Fight for low wage workers with education policy that gets their kids prepared for better lives
December 21, 2015
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by Raymond Ankrum, Sr.

You are in unchartered waters when you place criticism on political figureheads in NY State, especially if you live and work in the state.  It could cause you to not advance at the pace you should, or face unforeseen road blocks to be placed before you, causing career aspirations to come to a screeching stop.  I’ve always been of the mindset that as a public servant life is larger than me, so I will continue on my path of enlightening readers.

Moreover, many people, (regardless of race) that are in the lower class have to work two to three jobs just to stay afloat.  Minus some government subsidies, there really isn’t much hope for these folks.  I imagine this is why fast food employees and NY State pushed for a $15.00 an hour wage, pretty advantageous given how hard folks work, and how much profit is made in these kinds of businesses.

Cuomo, who I commend for taking this stand to raise minimum wages for workers, has shown that he has propensity and the courage to do amazing things for the poor, but only when its popular or self-serving for his political agenda.

The NY State Board of Regents, at the strong urging and (flip-flopping) of Gov. Cuomo and his education committee have decided that it would not be in the best interest of NY state to tie standardized testing to teacher ratings.  It has been decided that testing will not be linked to teacher evaluation for at least another four years.  The parent opt-out movement (parents not allowing kids to take standardized tests) has caught fire in recent years which was a major catalyst behind the decision making.

Let’s delve into where, and why the opt out movement took off.  The movement was huge in suburban districts, most notably Long Island school districts.  Parents from these districts simply did not want their child’s teachers to be judged on a test score.  The movement wasn’t such a hit in urban districts, mainly populated by the nation’s underserved.  These underserved families did not opt their kids out of testing, because many of these families believe that high levels of accountability lie on the schools and the teachers.  If no one wants to be accountable for student learning, how can we ensure that teachers are doing their best?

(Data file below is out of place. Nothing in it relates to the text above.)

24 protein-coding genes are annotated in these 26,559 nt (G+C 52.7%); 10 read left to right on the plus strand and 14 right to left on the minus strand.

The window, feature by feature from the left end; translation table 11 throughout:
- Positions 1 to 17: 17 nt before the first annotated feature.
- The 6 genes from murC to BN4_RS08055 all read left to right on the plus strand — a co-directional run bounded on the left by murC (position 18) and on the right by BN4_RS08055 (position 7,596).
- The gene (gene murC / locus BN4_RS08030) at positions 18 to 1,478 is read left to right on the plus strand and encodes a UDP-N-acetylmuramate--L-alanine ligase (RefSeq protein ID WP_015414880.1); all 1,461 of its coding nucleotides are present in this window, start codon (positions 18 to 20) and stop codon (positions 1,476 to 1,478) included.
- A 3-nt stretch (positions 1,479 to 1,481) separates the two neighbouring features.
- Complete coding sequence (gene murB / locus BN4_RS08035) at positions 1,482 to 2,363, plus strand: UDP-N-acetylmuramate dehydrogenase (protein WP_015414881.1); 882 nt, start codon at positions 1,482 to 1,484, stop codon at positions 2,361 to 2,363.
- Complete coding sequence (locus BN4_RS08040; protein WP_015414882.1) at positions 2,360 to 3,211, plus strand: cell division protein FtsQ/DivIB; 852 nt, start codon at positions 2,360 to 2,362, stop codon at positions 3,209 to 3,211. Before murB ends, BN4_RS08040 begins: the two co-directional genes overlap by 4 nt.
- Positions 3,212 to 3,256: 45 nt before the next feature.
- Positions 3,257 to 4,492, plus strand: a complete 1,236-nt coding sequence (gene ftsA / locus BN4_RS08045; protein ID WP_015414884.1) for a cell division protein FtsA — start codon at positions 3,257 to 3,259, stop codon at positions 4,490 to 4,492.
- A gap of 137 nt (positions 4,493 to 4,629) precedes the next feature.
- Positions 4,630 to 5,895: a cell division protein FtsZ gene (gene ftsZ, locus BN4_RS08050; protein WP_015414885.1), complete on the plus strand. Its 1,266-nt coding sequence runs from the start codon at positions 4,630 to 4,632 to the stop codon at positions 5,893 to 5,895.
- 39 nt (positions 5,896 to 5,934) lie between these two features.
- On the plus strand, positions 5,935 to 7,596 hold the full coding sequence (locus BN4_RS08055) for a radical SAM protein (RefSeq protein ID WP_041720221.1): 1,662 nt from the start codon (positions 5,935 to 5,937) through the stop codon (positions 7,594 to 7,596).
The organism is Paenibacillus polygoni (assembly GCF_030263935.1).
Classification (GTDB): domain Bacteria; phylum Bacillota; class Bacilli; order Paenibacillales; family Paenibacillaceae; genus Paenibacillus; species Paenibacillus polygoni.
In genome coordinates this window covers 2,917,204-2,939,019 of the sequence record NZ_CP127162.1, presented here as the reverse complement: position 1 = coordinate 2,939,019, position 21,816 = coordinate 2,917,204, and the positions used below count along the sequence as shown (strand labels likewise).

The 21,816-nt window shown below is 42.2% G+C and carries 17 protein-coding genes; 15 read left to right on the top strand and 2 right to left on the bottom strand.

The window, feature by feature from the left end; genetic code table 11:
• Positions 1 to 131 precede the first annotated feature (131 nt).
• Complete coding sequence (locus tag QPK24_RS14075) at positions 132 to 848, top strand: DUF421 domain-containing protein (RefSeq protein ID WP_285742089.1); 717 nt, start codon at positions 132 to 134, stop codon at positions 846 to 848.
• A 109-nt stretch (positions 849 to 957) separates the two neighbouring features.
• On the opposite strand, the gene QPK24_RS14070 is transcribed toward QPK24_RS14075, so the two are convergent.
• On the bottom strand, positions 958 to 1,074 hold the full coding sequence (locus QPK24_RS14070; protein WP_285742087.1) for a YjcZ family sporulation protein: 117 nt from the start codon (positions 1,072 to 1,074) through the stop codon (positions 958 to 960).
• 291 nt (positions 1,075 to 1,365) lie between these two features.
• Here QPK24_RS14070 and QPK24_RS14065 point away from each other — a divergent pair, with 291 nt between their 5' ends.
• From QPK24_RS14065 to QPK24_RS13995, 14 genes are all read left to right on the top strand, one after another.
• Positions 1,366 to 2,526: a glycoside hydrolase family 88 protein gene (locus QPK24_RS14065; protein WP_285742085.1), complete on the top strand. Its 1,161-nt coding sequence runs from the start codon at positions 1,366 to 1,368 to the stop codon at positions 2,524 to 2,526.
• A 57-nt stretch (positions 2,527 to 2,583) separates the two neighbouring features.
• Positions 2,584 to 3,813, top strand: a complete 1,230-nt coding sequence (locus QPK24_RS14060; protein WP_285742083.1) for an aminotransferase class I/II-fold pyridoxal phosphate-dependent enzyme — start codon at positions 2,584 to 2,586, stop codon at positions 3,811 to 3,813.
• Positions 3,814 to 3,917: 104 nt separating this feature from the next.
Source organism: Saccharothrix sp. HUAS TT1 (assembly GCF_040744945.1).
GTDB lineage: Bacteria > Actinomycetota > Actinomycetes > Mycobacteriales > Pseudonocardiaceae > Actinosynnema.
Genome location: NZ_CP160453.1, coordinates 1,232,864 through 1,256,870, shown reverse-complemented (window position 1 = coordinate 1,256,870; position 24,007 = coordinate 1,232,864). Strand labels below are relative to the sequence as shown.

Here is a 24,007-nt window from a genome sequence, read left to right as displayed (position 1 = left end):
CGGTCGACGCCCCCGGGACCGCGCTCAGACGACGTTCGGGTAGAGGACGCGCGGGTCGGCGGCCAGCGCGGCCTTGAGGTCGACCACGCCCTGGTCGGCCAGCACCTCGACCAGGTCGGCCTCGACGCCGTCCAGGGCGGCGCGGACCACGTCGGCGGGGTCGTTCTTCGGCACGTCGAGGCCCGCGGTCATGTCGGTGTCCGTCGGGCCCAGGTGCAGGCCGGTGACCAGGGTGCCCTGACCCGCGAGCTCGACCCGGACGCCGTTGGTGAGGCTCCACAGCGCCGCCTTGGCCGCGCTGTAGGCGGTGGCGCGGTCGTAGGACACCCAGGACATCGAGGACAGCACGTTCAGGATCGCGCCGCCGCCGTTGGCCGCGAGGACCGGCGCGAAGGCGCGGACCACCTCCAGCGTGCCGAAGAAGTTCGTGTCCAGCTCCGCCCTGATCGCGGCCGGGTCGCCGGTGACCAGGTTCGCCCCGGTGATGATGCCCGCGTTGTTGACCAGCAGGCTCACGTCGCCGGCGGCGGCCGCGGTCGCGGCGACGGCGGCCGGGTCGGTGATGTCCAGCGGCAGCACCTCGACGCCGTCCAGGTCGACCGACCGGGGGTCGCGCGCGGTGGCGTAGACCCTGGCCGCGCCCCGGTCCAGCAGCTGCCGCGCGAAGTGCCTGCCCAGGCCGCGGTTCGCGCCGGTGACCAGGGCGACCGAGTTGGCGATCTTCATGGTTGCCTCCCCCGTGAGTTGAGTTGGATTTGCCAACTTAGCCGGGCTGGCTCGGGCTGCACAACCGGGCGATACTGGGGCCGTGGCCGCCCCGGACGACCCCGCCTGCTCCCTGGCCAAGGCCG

My theory is quite simple, this is just another systematic way to ensure that the “haves” continue to have, and the “have nots” continue on the fast road to Poverty, USA.

Protecting the “Middle Class” …  You hear this statement a lot from political pundits trying to restore the faith of citizens in the US political system.  Who exactly makes up the middle class in the United States?  Is it as diverse a class as the lack of diversity that exists in the lower class of the US?  When I say lower class, I mean the people that have to make ends meet based on/or below the monetary threshold set forth by the US government on poverty guidelines.

I say all of this to say, who is looking out for the lower class?  Who is looking out for the families that have faced generational poverty and education inequality?  Do these families not deserve the right to a fair, and equal education under state and federal law?  Have you heard very many people (besides Joe Biden) say, we have to protect the poor and underserved?  Don’t these people matter?  Or will they be the next targets that we isolate, and ship to who knows where?

You hear all of this immigration talk about building fences and walls to keep folks out of the US, but not many people are talking about the poverty walls/fences that are keeping people in a poverty stricken “state of being” in the US.

NY State has gotten this one wrong.  Being popular amongst suburban families shouldn’t be the measuring rod for how we view and assert accountability measures.  Commissioner King set the bar high when he adopted common core standards for NY State.  In a survey recently conducted by NY State, the survey confirmed that most people were in accordance with raising the standards.

Raise standards, enforce accountability, and create incentives that would entice great teachers to want to teach in the toughest schools.  Give principals the autonomy to pick their teams when they takeover school turnaround projects.  These are just some examples of how holding people accountable can work if we want it to work.

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